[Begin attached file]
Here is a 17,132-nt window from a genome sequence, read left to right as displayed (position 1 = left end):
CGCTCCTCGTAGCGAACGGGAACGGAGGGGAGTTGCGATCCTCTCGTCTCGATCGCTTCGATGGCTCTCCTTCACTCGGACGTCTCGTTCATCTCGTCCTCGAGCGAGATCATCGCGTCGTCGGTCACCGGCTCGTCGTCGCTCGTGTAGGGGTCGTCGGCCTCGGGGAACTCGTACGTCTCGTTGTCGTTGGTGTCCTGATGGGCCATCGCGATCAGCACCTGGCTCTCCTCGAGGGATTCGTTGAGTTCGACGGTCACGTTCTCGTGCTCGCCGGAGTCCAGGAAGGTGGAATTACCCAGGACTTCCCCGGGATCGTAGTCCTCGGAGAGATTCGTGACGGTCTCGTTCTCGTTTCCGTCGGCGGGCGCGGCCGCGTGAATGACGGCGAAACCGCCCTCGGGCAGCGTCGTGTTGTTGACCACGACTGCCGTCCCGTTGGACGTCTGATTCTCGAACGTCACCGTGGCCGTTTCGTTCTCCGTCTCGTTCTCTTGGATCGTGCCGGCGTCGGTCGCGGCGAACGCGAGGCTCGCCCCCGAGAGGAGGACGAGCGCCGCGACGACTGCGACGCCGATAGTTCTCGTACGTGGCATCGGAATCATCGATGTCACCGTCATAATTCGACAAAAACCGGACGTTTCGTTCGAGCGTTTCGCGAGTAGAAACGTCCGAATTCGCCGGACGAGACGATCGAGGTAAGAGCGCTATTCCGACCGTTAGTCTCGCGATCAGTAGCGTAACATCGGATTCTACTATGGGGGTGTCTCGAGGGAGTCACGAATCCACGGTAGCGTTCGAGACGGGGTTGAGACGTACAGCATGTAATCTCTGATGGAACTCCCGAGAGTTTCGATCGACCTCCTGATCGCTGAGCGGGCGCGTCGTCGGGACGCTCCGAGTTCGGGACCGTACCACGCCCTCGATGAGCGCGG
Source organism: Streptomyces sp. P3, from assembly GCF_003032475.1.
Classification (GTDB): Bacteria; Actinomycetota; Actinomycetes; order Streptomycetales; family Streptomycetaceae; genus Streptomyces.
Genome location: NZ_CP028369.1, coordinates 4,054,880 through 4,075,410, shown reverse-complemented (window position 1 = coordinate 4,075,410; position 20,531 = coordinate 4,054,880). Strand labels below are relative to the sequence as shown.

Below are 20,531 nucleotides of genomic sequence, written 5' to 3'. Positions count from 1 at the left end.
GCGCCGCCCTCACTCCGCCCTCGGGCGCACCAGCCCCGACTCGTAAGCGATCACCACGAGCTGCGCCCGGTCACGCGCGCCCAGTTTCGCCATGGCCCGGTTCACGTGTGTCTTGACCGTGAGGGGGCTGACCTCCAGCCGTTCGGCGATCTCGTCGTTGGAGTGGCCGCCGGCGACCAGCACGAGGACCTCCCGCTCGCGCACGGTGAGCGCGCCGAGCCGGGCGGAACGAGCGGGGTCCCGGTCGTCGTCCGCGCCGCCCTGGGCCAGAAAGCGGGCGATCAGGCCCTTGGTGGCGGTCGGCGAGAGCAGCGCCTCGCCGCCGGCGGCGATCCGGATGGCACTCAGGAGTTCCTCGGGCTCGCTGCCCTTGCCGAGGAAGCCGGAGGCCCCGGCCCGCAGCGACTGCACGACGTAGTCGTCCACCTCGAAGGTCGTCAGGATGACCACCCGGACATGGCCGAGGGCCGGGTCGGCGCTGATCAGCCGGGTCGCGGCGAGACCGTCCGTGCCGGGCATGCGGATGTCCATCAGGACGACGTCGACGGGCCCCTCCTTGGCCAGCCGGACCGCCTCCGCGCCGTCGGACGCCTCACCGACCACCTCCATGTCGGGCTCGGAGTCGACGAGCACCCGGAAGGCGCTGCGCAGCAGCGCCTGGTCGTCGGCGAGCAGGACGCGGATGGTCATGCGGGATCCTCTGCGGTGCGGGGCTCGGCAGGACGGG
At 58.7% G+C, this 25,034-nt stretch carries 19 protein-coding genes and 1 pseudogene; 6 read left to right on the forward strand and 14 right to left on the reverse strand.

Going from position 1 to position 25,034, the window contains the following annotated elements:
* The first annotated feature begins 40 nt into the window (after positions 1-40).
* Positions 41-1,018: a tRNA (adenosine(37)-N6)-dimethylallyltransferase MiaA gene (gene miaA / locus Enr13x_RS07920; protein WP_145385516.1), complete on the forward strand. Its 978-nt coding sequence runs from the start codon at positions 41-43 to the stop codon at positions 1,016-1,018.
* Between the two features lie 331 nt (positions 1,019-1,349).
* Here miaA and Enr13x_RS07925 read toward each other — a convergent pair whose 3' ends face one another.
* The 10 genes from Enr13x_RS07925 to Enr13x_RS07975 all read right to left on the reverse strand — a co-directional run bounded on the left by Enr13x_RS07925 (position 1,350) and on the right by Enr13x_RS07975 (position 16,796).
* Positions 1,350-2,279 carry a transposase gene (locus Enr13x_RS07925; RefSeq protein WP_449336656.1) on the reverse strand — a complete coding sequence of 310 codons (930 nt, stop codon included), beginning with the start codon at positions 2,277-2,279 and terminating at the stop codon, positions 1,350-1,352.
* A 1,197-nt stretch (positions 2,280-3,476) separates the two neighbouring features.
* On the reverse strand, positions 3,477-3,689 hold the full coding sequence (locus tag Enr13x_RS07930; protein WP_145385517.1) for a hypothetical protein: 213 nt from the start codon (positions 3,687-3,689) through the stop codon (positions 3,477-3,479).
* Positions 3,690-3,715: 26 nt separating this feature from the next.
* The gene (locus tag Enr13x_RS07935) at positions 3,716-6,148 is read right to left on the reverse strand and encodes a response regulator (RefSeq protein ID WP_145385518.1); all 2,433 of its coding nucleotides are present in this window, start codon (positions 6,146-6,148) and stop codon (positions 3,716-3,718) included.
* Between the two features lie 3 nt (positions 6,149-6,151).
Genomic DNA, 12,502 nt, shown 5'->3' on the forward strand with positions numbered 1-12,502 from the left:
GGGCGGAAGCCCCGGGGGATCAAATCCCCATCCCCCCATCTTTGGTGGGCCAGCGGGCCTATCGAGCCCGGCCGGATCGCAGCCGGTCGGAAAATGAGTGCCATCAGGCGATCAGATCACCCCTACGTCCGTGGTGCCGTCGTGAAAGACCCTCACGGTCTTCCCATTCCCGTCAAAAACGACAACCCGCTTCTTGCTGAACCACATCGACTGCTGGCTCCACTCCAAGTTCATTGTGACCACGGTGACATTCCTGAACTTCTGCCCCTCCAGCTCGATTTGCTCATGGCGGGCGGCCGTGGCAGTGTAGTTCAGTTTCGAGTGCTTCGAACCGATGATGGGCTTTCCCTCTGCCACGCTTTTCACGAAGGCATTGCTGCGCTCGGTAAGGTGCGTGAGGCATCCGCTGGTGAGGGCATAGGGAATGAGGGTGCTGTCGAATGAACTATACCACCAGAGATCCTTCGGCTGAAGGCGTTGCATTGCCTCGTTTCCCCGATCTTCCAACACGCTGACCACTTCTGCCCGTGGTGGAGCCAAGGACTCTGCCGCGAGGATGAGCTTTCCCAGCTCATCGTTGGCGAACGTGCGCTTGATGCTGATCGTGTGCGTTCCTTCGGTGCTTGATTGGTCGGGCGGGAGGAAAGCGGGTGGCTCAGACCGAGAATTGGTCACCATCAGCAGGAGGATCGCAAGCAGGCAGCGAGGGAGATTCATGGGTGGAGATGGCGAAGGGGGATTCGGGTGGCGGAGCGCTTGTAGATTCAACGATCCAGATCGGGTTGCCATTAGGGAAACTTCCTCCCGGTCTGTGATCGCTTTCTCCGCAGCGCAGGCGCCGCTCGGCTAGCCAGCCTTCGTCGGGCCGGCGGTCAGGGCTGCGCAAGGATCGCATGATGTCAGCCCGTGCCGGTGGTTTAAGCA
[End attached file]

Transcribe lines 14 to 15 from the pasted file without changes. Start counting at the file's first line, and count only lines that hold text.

* The 10 genes from Enr13x_RS07925 to Enr13x_RS07975 all read right to left on the reverse strand — a co-directional run bounded on the left by Enr13x_RS07925 (position 1,350) and on the right by Enr13x_RS07975 (position 16,796).
* Positions 1,350-2,279 carry a transposase gene (locus Enr13x_RS07925; RefSeq protein WP_449336656.1) on the reverse strand — a complete coding sequence of 310 codons (930 nt, stop codon included), beginning with the start codon at positions 2,277-2,279 and terminating at the stop codon, positions 1,350-1,352.